The cake was a hit with both the kids and their parents.  What’s not to love?  A delicious cake soaked with a sweet milk mixture (three kinds of milk) covered in whipped cream? That’s a dessert with my name written all over it.

When made properly, the cake is fully drenched, but not soggy, and won’t fall apart on you. (Although, if you are a person that doesn’t love cookies or donuts dunked in your beverage of choice, this may not be the cake for you.) Between the eggs and the butter and the milk, it kind of tastes like a cross between custard and cake.

My daughter’s Spanish teacher, who happened to be from Costa Rica, said it was the best she’d ever had in the states and it reminded her of home. Considering I didn’t even test the recipe  (I know….risky) before I made it for the event, I was quite happy with that review.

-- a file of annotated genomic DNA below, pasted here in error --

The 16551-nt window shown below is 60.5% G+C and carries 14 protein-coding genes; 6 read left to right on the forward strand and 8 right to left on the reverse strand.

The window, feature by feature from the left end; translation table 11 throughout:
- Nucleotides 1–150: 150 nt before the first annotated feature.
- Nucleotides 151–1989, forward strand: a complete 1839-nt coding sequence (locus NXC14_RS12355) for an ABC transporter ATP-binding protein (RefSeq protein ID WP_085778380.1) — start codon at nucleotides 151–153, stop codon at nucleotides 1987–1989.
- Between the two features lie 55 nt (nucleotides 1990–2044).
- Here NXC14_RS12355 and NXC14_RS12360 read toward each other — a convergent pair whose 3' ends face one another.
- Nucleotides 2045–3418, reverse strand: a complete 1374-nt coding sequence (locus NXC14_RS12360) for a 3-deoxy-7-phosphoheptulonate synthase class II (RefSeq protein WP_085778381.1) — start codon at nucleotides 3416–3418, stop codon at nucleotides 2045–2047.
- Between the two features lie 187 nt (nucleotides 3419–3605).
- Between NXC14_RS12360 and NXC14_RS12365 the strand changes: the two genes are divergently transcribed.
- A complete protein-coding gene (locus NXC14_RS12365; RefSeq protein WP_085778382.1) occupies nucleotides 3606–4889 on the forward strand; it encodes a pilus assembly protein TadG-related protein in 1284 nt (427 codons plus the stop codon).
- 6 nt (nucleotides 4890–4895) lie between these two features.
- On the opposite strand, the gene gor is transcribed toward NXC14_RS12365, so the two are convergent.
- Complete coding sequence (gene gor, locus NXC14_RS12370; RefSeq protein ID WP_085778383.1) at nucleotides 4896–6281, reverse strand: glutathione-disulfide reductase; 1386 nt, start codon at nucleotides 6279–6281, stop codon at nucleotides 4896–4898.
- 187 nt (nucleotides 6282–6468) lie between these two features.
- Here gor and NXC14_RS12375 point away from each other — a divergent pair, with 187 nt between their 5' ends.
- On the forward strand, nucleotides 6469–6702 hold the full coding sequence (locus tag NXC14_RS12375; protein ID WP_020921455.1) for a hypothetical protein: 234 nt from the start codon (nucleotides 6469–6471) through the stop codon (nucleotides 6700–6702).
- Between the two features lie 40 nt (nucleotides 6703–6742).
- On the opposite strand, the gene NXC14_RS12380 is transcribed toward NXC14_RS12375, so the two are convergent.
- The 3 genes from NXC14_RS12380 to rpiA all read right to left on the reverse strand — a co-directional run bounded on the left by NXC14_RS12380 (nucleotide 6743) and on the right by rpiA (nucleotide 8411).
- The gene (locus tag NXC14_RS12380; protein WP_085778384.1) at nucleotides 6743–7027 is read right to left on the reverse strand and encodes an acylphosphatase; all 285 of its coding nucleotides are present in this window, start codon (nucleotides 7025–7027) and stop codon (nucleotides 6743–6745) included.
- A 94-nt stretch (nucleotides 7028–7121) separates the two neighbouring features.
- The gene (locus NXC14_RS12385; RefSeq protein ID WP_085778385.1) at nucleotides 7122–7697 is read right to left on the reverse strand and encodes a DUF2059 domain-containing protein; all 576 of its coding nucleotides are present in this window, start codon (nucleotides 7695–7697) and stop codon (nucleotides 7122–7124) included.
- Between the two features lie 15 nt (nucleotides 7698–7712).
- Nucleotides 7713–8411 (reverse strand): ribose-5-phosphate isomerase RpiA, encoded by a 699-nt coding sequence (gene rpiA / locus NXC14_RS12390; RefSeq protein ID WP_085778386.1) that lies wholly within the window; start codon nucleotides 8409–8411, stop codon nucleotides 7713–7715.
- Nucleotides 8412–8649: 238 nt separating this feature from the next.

Covering the Pineapple Coconut Tres Leches Cake with iced topping from themerchantbaker.com

I’ve made it a few times since, but this year, I decided to try something new and switch up the flavors. I’d been working on some pineapple coconut recipes, one which was great, the others….well, the photos were beautiful, but the recipes needed to go back into development.

I decided that this cake would be a perfect canvas to nail something on the first try with pineapple and coconut.  I just made a few switches…I used a light coconut milk as part of the soaking liquid, covered the whole cake in crushed pineapple, then sprinkled some toasted coconut on top. Easy, no fail, pineapple coconut treat.

When you pour the milk over the cake, you’ll wonder how it will ever soak up all of that liquid. If you’ve done a thorough job poking holes all through the cake, you’ll be amazed the next day to find that, indeed, the cake was thirsty enough to drink up all of that creamy sweet milk.

Pineapple Coconut Tres Leches Cake covered with iced topping and toasted coconut shavings from themerchantbaker.com